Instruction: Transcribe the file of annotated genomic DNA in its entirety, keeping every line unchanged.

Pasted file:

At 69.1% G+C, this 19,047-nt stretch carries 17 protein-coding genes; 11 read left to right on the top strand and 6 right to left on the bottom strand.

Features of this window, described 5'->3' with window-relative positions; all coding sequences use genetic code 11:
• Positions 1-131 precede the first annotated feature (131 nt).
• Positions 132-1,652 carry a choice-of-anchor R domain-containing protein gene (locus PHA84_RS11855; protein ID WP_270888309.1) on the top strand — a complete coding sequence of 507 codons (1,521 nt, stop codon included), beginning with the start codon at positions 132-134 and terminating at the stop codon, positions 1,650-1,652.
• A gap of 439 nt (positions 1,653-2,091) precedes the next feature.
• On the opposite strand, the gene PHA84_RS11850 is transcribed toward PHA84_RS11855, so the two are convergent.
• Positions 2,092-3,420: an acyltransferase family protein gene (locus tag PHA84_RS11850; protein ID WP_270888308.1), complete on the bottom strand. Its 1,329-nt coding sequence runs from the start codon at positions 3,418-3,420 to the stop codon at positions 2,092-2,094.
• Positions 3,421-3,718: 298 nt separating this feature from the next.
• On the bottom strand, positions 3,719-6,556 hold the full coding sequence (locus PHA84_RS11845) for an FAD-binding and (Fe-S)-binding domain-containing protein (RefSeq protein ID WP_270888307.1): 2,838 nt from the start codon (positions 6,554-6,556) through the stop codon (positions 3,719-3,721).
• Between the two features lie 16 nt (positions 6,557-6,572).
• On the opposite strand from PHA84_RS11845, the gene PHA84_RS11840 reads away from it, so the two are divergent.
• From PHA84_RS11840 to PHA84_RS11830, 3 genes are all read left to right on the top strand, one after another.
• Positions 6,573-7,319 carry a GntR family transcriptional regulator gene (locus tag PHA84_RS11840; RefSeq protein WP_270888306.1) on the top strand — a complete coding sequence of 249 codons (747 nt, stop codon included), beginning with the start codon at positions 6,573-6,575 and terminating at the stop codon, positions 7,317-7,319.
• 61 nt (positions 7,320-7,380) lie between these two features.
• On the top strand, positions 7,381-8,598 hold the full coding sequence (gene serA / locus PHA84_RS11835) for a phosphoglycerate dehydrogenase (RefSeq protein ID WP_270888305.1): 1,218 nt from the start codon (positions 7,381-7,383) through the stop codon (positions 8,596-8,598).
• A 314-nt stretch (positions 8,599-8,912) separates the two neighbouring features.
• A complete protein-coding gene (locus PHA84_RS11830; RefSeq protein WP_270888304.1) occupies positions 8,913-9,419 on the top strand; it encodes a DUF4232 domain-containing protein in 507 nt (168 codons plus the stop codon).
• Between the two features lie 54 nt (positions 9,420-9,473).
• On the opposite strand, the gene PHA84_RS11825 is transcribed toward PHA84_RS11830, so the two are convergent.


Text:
At 69.1% G+C, this 19,047-nt stretch carries 17 protein-coding genes; 11 read left to right on the top strand and 6 right to left on the bottom strand.

Features of this window, described 5'->3' with window-relative positions; all coding sequences use genetic code 11:
• Positions 1-131 precede the first annotated feature (131 nt).
• Positions 132-1,652 carry a choice-of-anchor R domain-containing protein gene (locus PHA84_RS11855; protein ID WP_270888309.1) on the top strand — a complete coding sequence of 507 codons (1,521 nt, stop codon included), beginning with the start codon at positions 132-134 and terminating at the stop codon, positions 1,650-1,652.
• A gap of 439 nt (positions 1,653-2,091) precedes the next feature.
• On the opposite strand, the gene PHA84_RS11850 is transcribed toward PHA84_RS11855, so the two are convergent.
• Positions 2,092-3,420: an acyltransferase family protein gene (locus tag PHA84_RS11850; protein ID WP_270888308.1), complete on the bottom strand. Its 1,329-nt coding sequence runs from the start codon at positions 3,418-3,420 to the stop codon at positions 2,092-2,094.
• Positions 3,421-3,718: 298 nt separating this feature from the next.
• On the bottom strand, positions 3,719-6,556 hold the full coding sequence (locus PHA84_RS11845) for an FAD-binding and (Fe-S)-binding domain-containing protein (RefSeq protein ID WP_270888307.1): 2,838 nt from the start codon (positions 6,554-6,556) through the stop codon (positions 3,719-3,721).
• Between the two features lie 16 nt (positions 6,557-6,572).
• On the opposite strand from PHA84_RS11845, the gene PHA84_RS11840 reads away from it, so the two are divergent.
• From PHA84_RS11840 to PHA84_RS11830, 3 genes are all read left to right on the top strand, one after another.
• Positions 6,573-7,319 carry a GntR family transcriptional regulator gene (locus tag PHA84_RS11840; RefSeq protein WP_270888306.1) on the top strand — a complete coding sequence of 249 codons (747 nt, stop codon included), beginning with the start codon at positions 6,573-6,575 and terminating at the stop codon, positions 7,317-7,319.
• 61 nt (positions 7,320-7,380) lie between these two features.
• On the top strand, positions 7,381-8,598 hold the full coding sequence (gene serA / locus PHA84_RS11835) for a phosphoglycerate dehydrogenase (RefSeq protein ID WP_270888305.1): 1,218 nt from the start codon (positions 7,381-7,383) through the stop codon (positions 8,596-8,598).
• A 314-nt stretch (positions 8,599-8,912) separates the two neighbouring features.
• A complete protein-coding gene (locus PHA84_RS11830; RefSeq protein WP_270888304.1) occupies positions 8,913-9,419 on the top strand; it encodes a DUF4232 domain-containing protein in 507 nt (168 codons plus the stop codon).
• Between the two features lie 54 nt (positions 9,420-9,473).
• On the opposite strand, the gene PHA84_RS11825 is transcribed toward PHA84_RS11830, so the two are convergent.